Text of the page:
If you don’t have the time available for tours, Melbourne Zoo, Healesville Sanctuary, and most other Australian zoos normally have wombats in protected environments, so they can feel safe and you can catch a glimpse.
One of the lesser known cute Australian animals is the quokka. They are adorable little marsupials that stick to a few main regions in Australia. They are much loved by visitors due to their curious small faces and friendly nature. However despite their willingness to approach humans, it is normally advised to not get too close to them, instead let them approach you. To protect their health, it is also important to never feed them, as human foods can be dangerous to their health.
By far the best chance to see quokkas is by visiting Rottnest Island of the coast of Perth. In fact this island was named after their abundant population there, when a dutch explorer mistook them for rats and names the island ‘rat nest’ island. Whilst quokkas can also be found in zoos across Australia, Rottnest Island allows you to see them in their natural habitat, and perhaps even take a famous ‘quokka selfie’.
Bandicoots may look too much like small rodents to some people, but don’t discount them as being an adorable little animal. Their gentle appearance and long nose distinguish them from rodents and instead make them adorable, and at times helpful, little beings. They also have some similarities to a kangaroo, with longer hind legs and smaller front legs.
Bandicoots can be found in grass and even residential gardens throughout Australia, normally appearing during dusk and dawn, but hiding during the heat of the day. For those living in Australia, they are considered friends when found in gardens, with many people even making their gardens more suitable for bandicoots to help their declining population.
Keep an eye out for bandicoots across your Australian travels. Ask the locals where you are staying if they know of any living in their gardens, and also watch for them in grassy plains. For guaranteed sightings of bandicoots, check out their enclosure at Werribee Open Range Zoo, which attempts to replicate their natural environment.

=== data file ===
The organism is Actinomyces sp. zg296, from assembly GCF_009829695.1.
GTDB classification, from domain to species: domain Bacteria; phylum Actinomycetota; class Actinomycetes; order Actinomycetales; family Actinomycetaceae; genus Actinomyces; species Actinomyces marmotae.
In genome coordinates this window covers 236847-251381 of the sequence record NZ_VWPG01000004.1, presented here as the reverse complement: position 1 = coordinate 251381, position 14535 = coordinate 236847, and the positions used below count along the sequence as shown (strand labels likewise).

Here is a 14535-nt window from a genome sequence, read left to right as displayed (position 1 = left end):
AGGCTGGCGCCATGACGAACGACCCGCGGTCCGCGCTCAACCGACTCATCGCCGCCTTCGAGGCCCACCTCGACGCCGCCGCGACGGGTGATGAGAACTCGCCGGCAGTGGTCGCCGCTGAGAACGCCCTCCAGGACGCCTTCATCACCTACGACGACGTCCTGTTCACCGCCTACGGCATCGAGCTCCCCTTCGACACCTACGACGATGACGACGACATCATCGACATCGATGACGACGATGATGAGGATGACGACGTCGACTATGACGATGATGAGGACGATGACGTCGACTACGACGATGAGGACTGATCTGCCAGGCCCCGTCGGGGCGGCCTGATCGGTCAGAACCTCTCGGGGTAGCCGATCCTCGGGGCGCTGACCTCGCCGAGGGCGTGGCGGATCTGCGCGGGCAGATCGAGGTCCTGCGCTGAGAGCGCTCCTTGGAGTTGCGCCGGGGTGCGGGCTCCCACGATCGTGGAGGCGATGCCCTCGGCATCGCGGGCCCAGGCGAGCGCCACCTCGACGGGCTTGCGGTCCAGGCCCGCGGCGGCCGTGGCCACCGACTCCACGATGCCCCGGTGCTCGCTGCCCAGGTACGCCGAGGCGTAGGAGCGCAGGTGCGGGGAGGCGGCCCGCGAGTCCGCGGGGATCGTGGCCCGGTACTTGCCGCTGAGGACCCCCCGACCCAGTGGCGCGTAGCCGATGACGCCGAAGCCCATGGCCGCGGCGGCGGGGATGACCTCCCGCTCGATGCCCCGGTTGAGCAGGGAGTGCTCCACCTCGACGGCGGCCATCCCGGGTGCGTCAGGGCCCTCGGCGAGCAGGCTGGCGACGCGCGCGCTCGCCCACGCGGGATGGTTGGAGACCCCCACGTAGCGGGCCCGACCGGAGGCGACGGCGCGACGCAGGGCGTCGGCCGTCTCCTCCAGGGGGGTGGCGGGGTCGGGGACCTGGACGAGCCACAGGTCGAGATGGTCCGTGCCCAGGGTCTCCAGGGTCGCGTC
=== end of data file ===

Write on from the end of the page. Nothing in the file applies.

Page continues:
The platypus is one of Australia’s most loved animals, both by us and international visitors to Australia. Their appearance is unlike any other animal, with their long ‘duck bill’ and flat feet, perfect for water but making them awkward on land. They are also unique species, being only one of two in the world, alongside echidnas, that are mammals that lay eggs., Platypuses live in freshwater sources across the east coast of Australia, and are thriving with no risk of endangerment.
However they tend to be shy creatures, and have a nocturnal lifestyle. This means they can be hard to spot in the wild, even for those living near their homes. This means that for both Australians and tourists your best chance of getting to interact with platypuses is by visiting them in zoos. Many zoos have them available to view, and their is even some where you can get close and join in with them, such as Healesville Sanctuary.
Despite their shyness, you can spot them in the wild with certain dedicated tours through their favourite waterways. Found in freshwater ways in the eastern and south eastern Australian coasts, we can create a perfect tour for you to get to explore.